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Don't Teach
Retired educator Nick Kostra warns would-be educators about the perils of teaching.

  Are We Internationally Competitive Yet?

Coming off his first year, Superintendent Charles Lindsey finds himself with a lot left to prove.

by Jesse Fox Mayshark

Dr. Willard Daggett is pacing a stage on the floor of Thompson Boling Arena. He's a small man in a dark suit waving his arms in big gestures. Except for a lectern and an improbable hedgerow of ferns in wicker baskets along the front lip, which come almost to Daggett's knees, the stage is empty. Daggett has a microphone, and he's using it to exhort, cajole, conspire, and commiserate with his audience—some 5,000 or so employees of the Knox County School System who are scattered widely among the auditorium's orange seats. School board members sit dutifully in the front row. Most of the teachers—at least the ones who aren't out kibitzing in the hallways—sit in the back or high up on the sides.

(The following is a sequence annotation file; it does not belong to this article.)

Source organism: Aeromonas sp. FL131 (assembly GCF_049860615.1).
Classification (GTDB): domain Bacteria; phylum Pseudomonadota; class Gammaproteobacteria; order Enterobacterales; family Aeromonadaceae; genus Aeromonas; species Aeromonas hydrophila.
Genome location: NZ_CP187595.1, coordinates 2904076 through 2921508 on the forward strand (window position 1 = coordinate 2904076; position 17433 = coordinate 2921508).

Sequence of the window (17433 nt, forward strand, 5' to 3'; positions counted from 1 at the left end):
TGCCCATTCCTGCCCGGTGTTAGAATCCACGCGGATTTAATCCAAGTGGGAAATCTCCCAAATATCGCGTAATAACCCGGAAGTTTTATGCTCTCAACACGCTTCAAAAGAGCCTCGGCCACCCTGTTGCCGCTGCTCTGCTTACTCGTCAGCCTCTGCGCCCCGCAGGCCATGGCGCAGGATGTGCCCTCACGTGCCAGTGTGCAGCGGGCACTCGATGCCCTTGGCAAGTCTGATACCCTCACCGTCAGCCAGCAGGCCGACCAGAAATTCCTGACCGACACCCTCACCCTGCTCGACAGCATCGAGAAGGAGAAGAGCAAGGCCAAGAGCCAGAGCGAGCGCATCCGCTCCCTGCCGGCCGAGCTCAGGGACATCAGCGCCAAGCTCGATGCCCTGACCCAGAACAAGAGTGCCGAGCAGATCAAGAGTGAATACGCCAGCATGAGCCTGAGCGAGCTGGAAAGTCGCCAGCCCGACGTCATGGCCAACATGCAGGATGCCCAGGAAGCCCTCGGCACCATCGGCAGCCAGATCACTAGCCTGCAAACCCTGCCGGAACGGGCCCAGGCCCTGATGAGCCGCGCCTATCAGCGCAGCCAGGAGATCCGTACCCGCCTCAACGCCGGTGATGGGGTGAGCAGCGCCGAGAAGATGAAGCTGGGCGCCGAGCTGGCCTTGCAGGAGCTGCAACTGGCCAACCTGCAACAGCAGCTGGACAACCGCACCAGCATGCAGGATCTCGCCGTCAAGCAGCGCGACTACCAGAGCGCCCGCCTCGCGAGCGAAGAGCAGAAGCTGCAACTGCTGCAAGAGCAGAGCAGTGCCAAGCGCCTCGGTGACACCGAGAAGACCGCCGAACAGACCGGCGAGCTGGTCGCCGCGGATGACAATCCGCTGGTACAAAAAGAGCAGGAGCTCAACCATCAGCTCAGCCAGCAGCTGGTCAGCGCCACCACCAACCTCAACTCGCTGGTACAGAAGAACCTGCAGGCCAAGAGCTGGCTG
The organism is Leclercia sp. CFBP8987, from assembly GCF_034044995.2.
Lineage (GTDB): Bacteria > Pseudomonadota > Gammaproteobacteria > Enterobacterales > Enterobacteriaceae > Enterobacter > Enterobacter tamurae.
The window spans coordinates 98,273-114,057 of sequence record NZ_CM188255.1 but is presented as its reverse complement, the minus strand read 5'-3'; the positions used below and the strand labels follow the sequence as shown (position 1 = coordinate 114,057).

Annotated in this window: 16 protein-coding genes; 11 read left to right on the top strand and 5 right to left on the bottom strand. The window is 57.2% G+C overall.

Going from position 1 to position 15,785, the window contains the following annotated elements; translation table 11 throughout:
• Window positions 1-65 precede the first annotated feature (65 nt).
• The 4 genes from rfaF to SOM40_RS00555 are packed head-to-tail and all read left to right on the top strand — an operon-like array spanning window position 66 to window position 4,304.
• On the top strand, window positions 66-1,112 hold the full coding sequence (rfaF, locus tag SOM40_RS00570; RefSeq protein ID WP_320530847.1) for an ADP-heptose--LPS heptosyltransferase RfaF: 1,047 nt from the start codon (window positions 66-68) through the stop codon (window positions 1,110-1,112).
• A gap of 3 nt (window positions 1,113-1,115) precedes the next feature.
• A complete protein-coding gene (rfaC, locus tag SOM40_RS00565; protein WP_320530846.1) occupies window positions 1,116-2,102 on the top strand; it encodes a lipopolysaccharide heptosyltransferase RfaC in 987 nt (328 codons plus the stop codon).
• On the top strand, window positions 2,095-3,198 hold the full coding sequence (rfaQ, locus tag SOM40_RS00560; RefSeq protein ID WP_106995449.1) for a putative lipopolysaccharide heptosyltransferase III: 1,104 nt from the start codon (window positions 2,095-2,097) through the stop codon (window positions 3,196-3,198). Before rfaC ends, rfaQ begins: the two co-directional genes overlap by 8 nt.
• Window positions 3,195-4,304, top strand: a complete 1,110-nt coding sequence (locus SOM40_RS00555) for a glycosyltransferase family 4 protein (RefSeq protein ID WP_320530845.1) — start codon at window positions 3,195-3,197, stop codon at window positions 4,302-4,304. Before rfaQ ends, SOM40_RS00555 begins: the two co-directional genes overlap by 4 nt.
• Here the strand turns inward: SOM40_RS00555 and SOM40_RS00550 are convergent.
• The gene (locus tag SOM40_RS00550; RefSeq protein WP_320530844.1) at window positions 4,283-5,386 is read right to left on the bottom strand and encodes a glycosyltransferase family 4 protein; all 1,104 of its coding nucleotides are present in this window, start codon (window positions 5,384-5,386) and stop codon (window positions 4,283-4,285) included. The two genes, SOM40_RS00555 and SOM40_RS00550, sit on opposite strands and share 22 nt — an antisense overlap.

Watching from stage left, his arms folded tightly so that his powder blue suit jacket puffs out at his narrow waist, is school Superintendent Charles Lindsey. As Daggett, a motivational speaker from New York, talks about tests and teacher stress and public perceptions of public schools, Lindsey scans the room with a slightly anxious distractedness, occasionally breaking into a nodding smile at a familiar face. Daggett might be the feature attraction, but this is Lindsey's show. He's the one who put together the Aug. 9 back-to-school pep rally and made it mandatory for all his employees. And on the eve of his second year as Knox County educator-in-chief, he is the one most on display—to his employees, his school board employers, and, less directly, to the broader community that he hopes will eventually buy into his plans to move Tennessee's third-largest school system up the rungs of respectability. It's a challenge he has yet to fully tackle, and the doubts linger on: about hiring an out-of-town superintendent; about the substance of Lindsey's ideas; about whether Knox County even wants the things he aspires to.